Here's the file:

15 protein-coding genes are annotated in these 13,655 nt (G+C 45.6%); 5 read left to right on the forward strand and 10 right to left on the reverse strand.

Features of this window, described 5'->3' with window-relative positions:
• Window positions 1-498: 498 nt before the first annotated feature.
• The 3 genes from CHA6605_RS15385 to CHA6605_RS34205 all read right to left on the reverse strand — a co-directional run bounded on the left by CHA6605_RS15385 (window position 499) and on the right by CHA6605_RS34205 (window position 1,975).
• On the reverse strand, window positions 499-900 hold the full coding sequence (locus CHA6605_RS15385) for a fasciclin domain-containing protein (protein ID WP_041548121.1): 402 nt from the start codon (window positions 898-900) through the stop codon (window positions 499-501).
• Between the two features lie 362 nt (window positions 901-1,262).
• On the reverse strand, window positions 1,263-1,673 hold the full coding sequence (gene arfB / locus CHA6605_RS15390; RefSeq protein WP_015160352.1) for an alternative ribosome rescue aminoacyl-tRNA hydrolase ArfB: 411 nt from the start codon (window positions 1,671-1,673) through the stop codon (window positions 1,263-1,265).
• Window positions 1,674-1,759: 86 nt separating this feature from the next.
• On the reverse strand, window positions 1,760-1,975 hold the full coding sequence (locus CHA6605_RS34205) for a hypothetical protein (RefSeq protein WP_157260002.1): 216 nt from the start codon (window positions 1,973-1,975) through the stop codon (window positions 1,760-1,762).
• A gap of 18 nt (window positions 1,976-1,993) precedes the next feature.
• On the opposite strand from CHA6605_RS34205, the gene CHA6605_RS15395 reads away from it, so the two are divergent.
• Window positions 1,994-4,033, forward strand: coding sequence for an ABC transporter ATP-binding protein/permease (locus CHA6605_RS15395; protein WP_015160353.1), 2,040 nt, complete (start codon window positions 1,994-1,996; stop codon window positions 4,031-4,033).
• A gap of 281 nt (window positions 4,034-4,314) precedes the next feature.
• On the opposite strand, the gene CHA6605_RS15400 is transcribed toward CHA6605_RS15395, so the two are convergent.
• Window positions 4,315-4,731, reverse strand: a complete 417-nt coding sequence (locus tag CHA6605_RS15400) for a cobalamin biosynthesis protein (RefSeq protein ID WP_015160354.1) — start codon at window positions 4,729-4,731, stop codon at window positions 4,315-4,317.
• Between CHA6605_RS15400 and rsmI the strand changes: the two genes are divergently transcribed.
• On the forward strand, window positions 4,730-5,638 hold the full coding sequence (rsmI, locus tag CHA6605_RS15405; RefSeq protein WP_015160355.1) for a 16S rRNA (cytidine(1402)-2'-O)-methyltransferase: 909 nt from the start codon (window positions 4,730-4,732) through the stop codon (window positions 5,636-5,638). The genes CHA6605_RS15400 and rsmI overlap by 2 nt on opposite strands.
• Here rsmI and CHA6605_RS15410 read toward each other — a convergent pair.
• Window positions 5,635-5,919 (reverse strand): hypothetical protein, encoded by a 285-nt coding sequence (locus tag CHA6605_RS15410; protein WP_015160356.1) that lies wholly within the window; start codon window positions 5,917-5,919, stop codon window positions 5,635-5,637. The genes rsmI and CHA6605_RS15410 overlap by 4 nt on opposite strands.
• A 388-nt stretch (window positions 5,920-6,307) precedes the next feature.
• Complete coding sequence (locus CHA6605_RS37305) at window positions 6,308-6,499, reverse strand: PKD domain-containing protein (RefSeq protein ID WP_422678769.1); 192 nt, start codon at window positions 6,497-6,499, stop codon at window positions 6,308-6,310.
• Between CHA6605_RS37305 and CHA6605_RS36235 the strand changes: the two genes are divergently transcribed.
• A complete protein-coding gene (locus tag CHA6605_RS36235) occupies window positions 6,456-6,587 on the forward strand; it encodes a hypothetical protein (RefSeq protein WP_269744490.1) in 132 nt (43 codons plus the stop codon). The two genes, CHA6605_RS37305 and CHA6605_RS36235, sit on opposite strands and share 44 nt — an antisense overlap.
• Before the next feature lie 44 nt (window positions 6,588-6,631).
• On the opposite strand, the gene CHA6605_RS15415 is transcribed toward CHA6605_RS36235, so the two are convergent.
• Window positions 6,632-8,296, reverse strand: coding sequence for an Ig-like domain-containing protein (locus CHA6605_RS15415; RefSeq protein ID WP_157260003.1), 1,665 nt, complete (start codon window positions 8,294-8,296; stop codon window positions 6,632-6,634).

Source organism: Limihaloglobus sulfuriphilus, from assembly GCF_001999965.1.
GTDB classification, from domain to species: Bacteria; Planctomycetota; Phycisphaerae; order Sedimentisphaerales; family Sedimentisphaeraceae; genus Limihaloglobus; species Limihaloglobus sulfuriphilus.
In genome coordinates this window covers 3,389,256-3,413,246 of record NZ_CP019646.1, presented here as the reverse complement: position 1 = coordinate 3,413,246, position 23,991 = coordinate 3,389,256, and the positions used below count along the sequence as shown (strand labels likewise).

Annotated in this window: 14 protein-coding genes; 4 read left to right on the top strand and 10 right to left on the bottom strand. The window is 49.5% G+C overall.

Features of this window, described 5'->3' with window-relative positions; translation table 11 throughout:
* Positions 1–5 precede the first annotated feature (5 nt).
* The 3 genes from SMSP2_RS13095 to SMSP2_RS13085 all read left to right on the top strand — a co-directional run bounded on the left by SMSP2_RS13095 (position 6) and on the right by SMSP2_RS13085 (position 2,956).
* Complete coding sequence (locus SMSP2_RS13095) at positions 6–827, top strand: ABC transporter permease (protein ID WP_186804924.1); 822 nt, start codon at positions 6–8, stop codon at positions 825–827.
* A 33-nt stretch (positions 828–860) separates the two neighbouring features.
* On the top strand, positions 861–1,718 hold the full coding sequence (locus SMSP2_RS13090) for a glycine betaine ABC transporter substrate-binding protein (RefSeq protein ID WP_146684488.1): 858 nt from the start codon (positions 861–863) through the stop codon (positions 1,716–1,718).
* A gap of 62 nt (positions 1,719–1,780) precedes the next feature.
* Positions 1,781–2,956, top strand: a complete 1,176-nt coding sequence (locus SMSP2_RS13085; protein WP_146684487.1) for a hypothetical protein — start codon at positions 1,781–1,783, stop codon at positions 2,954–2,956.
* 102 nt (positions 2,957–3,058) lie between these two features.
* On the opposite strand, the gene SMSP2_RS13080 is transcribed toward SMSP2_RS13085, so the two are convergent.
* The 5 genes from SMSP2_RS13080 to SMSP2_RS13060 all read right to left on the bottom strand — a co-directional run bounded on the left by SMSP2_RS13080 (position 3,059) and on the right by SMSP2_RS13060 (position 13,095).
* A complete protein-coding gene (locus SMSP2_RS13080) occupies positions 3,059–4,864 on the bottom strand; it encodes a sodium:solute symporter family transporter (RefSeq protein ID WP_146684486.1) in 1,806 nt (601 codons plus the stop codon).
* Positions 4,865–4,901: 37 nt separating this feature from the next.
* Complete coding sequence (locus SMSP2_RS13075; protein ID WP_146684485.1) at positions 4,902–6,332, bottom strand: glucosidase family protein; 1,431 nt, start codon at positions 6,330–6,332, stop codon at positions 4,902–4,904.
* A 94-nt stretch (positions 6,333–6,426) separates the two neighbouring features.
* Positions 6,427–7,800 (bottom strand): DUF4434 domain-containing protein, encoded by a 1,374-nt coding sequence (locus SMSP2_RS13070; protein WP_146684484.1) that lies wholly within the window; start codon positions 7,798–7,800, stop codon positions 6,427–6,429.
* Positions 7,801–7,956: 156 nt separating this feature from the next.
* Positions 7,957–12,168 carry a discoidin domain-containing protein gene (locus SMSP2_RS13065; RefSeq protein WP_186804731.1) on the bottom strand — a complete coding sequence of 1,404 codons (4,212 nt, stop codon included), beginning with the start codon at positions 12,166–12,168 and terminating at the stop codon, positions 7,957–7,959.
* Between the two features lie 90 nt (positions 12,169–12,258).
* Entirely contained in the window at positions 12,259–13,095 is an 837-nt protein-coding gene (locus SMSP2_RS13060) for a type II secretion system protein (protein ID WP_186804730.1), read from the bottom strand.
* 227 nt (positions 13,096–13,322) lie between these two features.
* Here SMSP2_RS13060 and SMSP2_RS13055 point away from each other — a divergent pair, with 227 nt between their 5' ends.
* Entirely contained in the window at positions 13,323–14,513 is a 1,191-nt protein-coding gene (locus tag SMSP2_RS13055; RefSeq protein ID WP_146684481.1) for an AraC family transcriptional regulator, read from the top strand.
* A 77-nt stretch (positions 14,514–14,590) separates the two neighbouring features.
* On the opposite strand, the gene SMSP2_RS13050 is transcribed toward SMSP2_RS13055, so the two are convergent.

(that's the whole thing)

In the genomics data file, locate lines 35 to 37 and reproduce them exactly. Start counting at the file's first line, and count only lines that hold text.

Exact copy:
* A 33-nt stretch (positions 828–860) separates the two neighbouring features.
* On the top strand, positions 861–1,718 hold the full coding sequence (locus SMSP2_RS13090) for a glycine betaine ABC transporter substrate-binding protein (RefSeq protein ID WP_146684488.1): 858 nt from the start codon (positions 861–863) through the stop codon (positions 1,716–1,718).
* A gap of 62 nt (positions 1,719–1,780) precedes the next feature.